“Two are better than one, because they have a good return for their labor.”

(Ecclesiastes 4:9 NIV)


At the core of every relationship in its courtship stage are three basic purposes:

  1. To weigh your decision to marry each other
  2. To know each other better
  3. To prepare for marriage

Courtship is a period that affords intended couples the opportunity to demonstrate love as they add value to one another in committed relationships.

Courtship, being an agreement, also requires the presence and participation of two individuals:

  1. An unmarried man
  2. An unmarried woman

Now that we’ve put together the ingredients required to make this dish called courtship, let’s look at a few things to pay attention to when transitioning from courtship to marriage:

  1. Get your priorities right: Courtship is not for self-gratification. Focus on getting to know your partner’s person—his or her nature and character—and not your partner’s body. Don’t misplace your priorities or become preoccupied with thoughts of premarital sex. You must build your relationship on the expression of genuine love and not just physical attraction.
  2. Prioritize adding value to one another: Nurturing your relationship will involve striving for mutual love and understanding, both during courtship and after getting married. You must seek to understand your partner, as this will ensure the stability of your marriage.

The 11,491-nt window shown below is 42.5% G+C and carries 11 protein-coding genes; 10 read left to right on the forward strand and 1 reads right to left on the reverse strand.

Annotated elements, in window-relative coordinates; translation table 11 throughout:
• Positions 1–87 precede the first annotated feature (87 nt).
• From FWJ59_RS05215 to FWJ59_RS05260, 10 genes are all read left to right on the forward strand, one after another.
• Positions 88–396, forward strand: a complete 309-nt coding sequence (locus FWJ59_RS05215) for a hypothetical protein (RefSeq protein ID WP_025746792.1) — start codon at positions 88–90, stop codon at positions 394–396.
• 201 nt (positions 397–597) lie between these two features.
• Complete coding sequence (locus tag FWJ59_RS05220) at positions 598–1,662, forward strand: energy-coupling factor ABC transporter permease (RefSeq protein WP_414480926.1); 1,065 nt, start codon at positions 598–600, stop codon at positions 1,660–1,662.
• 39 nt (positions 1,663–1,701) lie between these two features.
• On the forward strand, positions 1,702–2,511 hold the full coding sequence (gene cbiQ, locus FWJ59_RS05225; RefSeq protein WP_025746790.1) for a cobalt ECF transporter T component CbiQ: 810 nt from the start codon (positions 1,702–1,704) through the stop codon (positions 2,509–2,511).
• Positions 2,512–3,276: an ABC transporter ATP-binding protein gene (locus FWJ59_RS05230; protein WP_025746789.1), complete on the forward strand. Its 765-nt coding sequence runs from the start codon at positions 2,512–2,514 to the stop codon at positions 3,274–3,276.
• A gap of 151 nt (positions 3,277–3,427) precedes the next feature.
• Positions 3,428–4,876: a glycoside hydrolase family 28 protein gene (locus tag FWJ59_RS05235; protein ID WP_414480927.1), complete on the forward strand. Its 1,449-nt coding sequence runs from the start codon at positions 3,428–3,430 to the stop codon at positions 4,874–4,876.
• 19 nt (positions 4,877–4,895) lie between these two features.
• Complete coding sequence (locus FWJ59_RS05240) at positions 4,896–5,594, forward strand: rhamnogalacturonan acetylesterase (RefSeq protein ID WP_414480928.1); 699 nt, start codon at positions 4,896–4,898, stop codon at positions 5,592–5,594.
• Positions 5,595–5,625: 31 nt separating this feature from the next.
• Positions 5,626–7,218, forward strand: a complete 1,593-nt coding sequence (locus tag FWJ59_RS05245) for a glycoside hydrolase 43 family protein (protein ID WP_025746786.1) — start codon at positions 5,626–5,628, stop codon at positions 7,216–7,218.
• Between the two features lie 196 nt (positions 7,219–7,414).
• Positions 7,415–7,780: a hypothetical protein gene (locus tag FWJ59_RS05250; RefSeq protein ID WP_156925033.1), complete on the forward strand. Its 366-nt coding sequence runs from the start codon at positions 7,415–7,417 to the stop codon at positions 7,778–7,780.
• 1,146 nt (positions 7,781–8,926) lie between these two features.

3. Take your time: Don’t be in a rush. The longer your courtship, the better. But it should not be too long (unless either party is attending school or has travelled long-term). You need to be upfront with your partner at all times. Avoid circumstances that appear deceptive. You must declare your worth and let your partner feel a sense of commitment to the relationship. That’s what courtship is for.
  4. Avoid sex: Courtship is not for sex, neither is sex a substitute for the expression of love. Engaging in sex before marriage erodes trust; it breeds suspicion of infidelity. Saving sex for marriage is a reward that cannot be overstated.
  5. Seek counsel: You must be sure about your courtship. Seeking counsel allows you the advantage of getting information and wise advice from individuals more experienced than you. These people are not emotionally invested, which means chances of them making a selfish decision would be slim—unlike you who might be head over heels in love. The credibility, quality, and expertise of the counsel you seek matters, but overall, seeking counsel is always a great idea.



  1. Would you say that you are enjoying your time in this relationship? Yes or no? Write down a detailed explanation for your answer.
  2. Would you say you and your partner are putting your best into practical preparation for marriage? Yes or no? Document your answer in detail.

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